Basic Composting: Perfect Use for Your Pulp

By: Pamela Page

Compost is a dark brown dirt-like substance used as a fertilizer, mulch and soil conditioner. It is produced when bacteria and fungi break down different sorts of organic waste such as kitchen scraps and garden debris.

Making your own compost is easy, and just like recycling of which it is a form, composting is the right thing to do.

Reasons to compost:

1) If you’re juicing regularly, you’re generating lots of vegetable scraps and pulp. Composting puts your kitchen scraps back into the soil and keeps them out of a landfill where they would otherwise create methane, a gas that pollutes the ground water.

2) Compost is a free, efficient, environmentally friendly alternative to high phosphorous chemical fertilizers that also pollute the ground water.

3) Unlike bark mulch, a product often used to improve the soil’s ability to hold moisture, compost does not deplete the nitrogen in the soil as it decomposes.

4) To make bark mulch, you have to destroy forests. To make compost, you use the leaves and stalks of yesterday to help you grow the fruits and vegetables of tomorrow.

So how does compost work?

You are essentially using soil microorganisms to deconstruct kitchen and garden scraps by making a stew that they devour. The stew consists of materials high in carbon and nitrogen since bacteria and fungi need nitrogen to reproduce and carbon for energy.

The carbon comes from well-aged wood chips, shredded leaves, hay, sawdust, cardboard, newspaper or fall leaves – otherwise known as “brown” composting material. “Green” composting material is high in nitrogen and includes green vegetable scraps, coffee grinds, grass clippings, and manure.
You can also throw in hair (human and animal) and dryer lint.
But never ever meat, oil or dairy scraps. No dog or cat manure. (This could spread disease.) No diseased plant materials. And citrus fruits only in small quantities.

Compost can be made in a bin or a pile depending on the size of your garden. You can buy bins online or at home improvement stores.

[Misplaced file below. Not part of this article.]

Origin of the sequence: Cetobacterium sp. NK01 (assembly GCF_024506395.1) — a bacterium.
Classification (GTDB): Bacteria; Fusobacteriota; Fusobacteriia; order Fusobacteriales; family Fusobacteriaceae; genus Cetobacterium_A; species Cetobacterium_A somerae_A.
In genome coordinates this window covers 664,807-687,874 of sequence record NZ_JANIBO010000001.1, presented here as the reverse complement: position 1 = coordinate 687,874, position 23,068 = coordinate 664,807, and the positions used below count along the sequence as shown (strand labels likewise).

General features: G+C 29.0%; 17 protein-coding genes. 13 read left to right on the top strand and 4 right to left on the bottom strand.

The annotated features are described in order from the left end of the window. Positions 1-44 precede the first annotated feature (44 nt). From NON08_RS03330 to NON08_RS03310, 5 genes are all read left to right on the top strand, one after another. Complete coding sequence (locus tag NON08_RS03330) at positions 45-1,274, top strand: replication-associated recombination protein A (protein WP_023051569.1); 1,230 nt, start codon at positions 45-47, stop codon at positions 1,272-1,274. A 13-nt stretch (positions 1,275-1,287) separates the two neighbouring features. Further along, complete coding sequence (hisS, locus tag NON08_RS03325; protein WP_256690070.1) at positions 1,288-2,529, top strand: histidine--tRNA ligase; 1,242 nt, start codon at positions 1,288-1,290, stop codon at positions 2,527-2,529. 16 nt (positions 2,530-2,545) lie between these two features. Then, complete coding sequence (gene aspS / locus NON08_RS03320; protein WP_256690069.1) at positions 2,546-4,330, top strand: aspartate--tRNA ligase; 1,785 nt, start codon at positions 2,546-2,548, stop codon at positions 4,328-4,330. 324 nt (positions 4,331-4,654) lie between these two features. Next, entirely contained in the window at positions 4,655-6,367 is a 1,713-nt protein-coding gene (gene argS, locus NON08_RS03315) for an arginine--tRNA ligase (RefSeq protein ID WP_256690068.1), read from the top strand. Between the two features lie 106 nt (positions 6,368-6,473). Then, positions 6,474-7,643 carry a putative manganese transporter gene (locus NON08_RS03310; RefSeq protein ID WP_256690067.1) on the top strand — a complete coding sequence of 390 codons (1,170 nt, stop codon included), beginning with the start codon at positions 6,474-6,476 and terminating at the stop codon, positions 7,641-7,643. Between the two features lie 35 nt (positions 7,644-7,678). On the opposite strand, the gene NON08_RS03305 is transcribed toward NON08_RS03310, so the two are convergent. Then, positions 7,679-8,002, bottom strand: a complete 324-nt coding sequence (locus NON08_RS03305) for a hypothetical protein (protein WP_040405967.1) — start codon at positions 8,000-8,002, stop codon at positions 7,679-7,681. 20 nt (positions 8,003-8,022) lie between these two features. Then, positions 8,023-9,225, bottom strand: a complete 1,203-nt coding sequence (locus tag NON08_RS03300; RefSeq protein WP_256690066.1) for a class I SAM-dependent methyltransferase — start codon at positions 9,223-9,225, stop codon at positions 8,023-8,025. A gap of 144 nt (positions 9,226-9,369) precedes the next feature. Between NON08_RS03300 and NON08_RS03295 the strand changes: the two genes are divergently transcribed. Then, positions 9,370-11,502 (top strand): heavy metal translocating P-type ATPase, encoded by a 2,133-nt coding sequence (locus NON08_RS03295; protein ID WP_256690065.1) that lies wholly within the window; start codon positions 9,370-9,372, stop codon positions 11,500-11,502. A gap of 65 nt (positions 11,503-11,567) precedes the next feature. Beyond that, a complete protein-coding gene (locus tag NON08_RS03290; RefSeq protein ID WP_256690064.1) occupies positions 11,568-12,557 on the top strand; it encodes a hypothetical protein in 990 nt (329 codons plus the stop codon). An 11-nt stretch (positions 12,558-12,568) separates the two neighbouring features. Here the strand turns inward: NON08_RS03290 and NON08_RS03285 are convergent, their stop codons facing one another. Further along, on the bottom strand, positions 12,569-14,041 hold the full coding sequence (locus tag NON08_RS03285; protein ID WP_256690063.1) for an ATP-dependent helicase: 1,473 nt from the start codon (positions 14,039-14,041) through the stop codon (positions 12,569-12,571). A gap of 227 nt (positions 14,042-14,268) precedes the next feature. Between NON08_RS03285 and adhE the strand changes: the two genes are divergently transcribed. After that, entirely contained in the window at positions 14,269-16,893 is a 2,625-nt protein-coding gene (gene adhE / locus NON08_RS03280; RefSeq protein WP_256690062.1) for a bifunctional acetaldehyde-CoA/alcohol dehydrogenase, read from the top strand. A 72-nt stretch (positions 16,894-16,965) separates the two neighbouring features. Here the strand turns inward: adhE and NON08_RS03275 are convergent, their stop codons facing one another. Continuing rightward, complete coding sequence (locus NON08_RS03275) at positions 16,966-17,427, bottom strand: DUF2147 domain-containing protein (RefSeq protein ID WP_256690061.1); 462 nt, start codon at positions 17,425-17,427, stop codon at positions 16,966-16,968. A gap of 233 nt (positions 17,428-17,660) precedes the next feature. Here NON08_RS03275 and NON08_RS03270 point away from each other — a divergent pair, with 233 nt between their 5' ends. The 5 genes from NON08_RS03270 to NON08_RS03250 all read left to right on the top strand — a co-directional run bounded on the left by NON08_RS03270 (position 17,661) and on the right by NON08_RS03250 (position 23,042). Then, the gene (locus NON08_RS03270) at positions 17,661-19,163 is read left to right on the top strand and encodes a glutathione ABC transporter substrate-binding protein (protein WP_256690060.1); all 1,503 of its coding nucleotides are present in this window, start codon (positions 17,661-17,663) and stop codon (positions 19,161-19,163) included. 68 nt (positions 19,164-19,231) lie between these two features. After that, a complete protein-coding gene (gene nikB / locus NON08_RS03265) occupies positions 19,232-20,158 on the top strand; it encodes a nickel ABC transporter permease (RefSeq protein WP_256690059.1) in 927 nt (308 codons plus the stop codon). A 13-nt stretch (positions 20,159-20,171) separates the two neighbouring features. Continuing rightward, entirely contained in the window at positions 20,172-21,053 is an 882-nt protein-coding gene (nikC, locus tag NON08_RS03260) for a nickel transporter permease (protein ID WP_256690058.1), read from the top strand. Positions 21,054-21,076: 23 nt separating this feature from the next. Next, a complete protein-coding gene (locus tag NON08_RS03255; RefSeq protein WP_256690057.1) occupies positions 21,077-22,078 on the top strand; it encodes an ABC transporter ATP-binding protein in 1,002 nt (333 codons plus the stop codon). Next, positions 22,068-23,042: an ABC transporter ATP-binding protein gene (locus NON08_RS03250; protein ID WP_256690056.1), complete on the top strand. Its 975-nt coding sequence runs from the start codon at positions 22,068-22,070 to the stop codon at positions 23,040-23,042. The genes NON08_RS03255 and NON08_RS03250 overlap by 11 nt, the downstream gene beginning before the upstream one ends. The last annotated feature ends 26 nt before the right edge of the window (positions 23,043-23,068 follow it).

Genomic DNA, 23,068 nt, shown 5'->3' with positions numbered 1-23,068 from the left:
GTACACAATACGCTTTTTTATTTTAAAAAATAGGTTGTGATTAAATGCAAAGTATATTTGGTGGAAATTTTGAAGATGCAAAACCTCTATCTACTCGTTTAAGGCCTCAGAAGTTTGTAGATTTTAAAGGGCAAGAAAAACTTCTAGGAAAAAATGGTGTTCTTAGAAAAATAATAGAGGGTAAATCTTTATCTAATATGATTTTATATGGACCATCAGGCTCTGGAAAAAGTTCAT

Ideally, your compost should have a ratio of 30 parts carbon to 1 part nitrogen, but don’t panic! This ratio comes pretty close to half “brown” and half “green” by weight, so you can just eyeball it.

On a farm, the recipe is typically 50% well-aged wood chips or shredded leaves, 25% manure and 25% green vegetable scraps and grass clippings.

If you don’t live on a farm or have access to farm animal manure, you can substitute coffee grounds. Coffee grounds have the same carbon-to-nitrogen ratio as cow manure. Vegetable wastes and grass clippings are almost as good.

Some people say you should arrange the green stuff and the brown stuff in layers. Others insist that the key is to mix all of the elements thoroughly. Either way works.

Add water and throw some soil on top to introduce the bacteria and fungi. Turn five times in the first 15 days. Then turn about once a week.
The pile needs ample moisture, but it is best to cover it with a tarp when it rains a lot, since too much water will leach the nutrients out.

If you use a bin, it’s a good idea to keep it open at the bottom so the earthworms can enter. They help the microorganisms.

Compost can be “hot” or “cold.” If you just pile up a bunch of organic material without watering or turning it, it’s called cold composting, and it takes about a year or two for everything to decompose. (That’s what I do.) If instead, you balance the carbon and nitrogen, turn the pile, and water, the microorganisms will reproduce rapidly, and the pile will heat up to as much as 160 degrees Fahrenheit (71C). This is hot composting.
The more you turn it, the more oxygen the bacteria get, and the faster the bacteria works. If you tend your pile well, you can have this “black gold” in four to six weeks. And that’s the other great benefit – especially if you have a large compost pile – turning the compost is a great workout!

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Pamela Page

At her private “Ho Hum Hollow Farm,” Pamela Page maintains a 10,000 square foot kitchen garden where she grows almost 200 different kinds of fruits and vegetables, everything from the usual farmer’s market produce to rare or heirloom varieties such as Chinese watermelon radish, purple carrots, multi-colored cucumbers, white beets and black tomatoes. Her garden was recently selected to participate in the Garden Conservancy’s prestigious “Open Days” program, America’s only national garden visiting program, and has been featured in the August 2009 issue of Country Living magazine. Pamela also helps clients around the globe, from New England to Tuscany, Panama and the Bahamas, achieve the same dream of creating and maintaining a flower and vegetable garden. As part of her educational outreach activities, Pamela designed and built a kitchen garden at Glynwood Center, a historic 225-acre demonstration farm dedicated to rural conservation located in Cold Spring, New York, where she also oversees their kitchen gardening apprentice program. Pamela frequently lectures on how to create a kitchen garden, whether on a rooftop, in a window box or a suburban back yard.

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